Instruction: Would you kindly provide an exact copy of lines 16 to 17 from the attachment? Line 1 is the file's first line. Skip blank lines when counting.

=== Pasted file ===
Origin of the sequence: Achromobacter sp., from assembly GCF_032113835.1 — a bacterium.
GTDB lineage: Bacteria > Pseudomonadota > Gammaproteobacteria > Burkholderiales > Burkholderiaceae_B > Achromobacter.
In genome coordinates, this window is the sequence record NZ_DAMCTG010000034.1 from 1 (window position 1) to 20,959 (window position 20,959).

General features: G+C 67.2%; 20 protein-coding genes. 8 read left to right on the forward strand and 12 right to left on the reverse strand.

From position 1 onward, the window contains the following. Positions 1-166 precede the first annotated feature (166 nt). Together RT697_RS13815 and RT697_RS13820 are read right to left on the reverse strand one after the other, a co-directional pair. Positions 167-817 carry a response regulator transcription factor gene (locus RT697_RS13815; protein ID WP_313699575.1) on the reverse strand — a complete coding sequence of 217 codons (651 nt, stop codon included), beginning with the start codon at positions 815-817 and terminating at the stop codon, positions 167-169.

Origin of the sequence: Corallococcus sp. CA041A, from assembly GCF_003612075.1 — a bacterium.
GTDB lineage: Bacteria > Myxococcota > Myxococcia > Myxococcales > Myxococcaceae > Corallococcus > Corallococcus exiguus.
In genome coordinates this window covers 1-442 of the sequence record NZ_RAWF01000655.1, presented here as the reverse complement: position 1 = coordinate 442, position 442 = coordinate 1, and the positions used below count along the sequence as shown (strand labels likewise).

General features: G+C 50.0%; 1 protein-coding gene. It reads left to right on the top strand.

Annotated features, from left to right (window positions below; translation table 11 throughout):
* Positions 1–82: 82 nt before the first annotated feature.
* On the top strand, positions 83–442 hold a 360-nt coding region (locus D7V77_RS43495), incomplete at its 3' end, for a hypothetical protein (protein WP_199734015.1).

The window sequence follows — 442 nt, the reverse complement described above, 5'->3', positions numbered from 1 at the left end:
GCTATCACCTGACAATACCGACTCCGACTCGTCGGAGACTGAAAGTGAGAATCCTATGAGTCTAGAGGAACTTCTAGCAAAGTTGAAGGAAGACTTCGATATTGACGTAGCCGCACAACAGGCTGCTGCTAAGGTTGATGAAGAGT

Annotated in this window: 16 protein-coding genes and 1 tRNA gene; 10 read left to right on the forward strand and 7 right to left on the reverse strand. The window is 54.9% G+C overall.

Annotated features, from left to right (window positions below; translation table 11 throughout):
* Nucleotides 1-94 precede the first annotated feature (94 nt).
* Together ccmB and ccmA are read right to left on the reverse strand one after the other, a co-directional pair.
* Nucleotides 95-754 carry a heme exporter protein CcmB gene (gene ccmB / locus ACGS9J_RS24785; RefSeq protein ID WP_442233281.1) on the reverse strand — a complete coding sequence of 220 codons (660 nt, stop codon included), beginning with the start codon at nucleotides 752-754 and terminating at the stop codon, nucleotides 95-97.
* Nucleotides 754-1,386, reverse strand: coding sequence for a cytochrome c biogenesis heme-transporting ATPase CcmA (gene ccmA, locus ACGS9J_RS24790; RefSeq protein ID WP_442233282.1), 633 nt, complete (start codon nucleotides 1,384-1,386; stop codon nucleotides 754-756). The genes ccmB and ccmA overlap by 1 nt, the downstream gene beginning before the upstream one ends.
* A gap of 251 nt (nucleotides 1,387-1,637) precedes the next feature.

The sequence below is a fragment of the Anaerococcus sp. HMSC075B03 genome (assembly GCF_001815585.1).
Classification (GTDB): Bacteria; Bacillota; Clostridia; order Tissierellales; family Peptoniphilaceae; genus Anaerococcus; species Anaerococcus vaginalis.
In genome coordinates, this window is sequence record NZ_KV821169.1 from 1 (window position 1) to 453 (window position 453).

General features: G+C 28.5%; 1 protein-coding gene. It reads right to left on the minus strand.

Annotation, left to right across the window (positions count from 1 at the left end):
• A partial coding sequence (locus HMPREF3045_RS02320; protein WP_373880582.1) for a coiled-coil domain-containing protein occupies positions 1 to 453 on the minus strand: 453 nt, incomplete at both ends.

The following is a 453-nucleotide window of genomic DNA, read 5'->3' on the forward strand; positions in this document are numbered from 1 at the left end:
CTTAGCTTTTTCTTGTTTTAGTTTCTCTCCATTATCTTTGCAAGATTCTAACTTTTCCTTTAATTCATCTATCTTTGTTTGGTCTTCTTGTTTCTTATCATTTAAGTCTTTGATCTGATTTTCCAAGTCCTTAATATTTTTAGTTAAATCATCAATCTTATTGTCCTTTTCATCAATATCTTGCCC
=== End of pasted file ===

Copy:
Annotated features, from left to right (window positions below; translation table 11 throughout):
* Nucleotides 1-94 precede the first annotated feature (94 nt).